A new poll looking at Toronto’s views on police and public safety suggests that Torontonians are mostly supportive of the police chief but not as approving as chiefs of the past.
The survey of 814 Torontonians found that 69 per cent of Toronto residents approve of how Toronto Police Chief Mark Saunders has performed in his role in the last year.
Despite the seemingly high approval rate, DART Insight and Communications CEO John Wright said it isn’t all that impressive when compared with past data.
According to the poll, the score actually places Saunders as the lowest rated chief in 18 years when compared to his last three predecessors.
“It sounds pretty high but the reality is when you take a look back 18 years you’re finding that Chief Boothby, Chief Blair, Chief Fantino were all much higher, in fact as much as 80 per cent,” Wright told CP24 on Thursday.
“But that’s not to say that they will stay there. They all have different styles. Mr. Fantino actually went out on a much lower level but you have to take a look at this and say the style is such that the chief is fairly reserved… I think he’s not as connected with the public as you’ve seen previous chiefs be.”
But Wright said the poll response may in fact reflect a more “administrative” chief who’s not “rushing to the scene.”
“This is a comparison to where he is, so he could end up much higher in the next year,” he said.
“But this is a political appointment. It goes through political members who are on the services board, all that sort of stuff. It is the face of the Toronto Police Service. It’s a politician’s job as much as it was anyone else’s, and it just seems he’s uncomfortable with that.”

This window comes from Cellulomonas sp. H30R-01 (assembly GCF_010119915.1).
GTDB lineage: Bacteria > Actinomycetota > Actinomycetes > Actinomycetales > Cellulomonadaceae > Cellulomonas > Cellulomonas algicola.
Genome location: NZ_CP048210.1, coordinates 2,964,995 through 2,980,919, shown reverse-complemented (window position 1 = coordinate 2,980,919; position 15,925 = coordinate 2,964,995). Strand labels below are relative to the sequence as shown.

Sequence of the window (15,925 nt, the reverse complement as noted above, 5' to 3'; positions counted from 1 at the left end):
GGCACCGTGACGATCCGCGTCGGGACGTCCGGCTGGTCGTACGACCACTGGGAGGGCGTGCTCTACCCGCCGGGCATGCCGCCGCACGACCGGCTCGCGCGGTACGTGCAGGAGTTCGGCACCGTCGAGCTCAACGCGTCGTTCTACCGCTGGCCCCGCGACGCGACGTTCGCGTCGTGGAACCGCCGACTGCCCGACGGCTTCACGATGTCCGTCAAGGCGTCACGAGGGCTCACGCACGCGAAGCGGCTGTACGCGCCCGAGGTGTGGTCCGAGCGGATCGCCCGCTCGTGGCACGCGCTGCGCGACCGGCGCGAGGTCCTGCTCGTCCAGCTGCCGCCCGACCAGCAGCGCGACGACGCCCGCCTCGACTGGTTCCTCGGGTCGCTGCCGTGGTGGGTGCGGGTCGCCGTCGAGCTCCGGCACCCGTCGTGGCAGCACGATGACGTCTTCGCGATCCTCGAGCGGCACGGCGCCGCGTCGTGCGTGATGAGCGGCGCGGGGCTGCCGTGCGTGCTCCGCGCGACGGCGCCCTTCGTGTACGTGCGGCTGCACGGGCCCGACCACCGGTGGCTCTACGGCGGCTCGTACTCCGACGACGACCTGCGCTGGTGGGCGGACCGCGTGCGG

The poll went on to ask respondents their opinions on a number of public safety related topics including neighbourhood safety, preparation for terror attacks and police interaction with the public.
Sixty-one per cent of Torontonians said they would “be scared” if they were pulled over for no apparent reason. Of those, the sentiment is highest among North York residents (65 per cent), Etobicoke residents (61 per cent) and downtowners (60 per cent.)
Scarborough trailed slightly behind at 58 per cent.
The majority of those who said they’d be scared if pulled over by officers for no apparent reason were between 18 and 34 years old.
Fifty-two per cent of those who said they would not be scared were 55 years and older.
“We did ask this question many years ago and we found that 35 per cent were frightened about being pulled over by the cops and now it’s six in 10. I think a lot of it has to do with social media. We didn’t have tablets 10 years ago but now it’s everywhere, so I think there’s that concern there,” Wright said.
“It’s also the consequence of individual action. Even going back as far as the G20 – when police are involved in circumstances what’s the consequential outcome? It doesn’t seem like much. It seems like they have their own set of rules, but there are a lot of cops out there that the people really appreciate.”
The poll also found that 54 per cent of Torontonians believe that most Toronto police officers ignore infractions committed by fellow officers – on or off duty.
Forty-four per cent said they believe that Toronto police “unfairly and discriminately racially profile black and dark-skinned Torontonians” while 54 per cent say they believe few or none do.
The poll, which was conducted between Sept. 16 and 19, is accurate within plus or minus 3.9 per cent, 19 times out of 20.
You can read all the results from the poll here: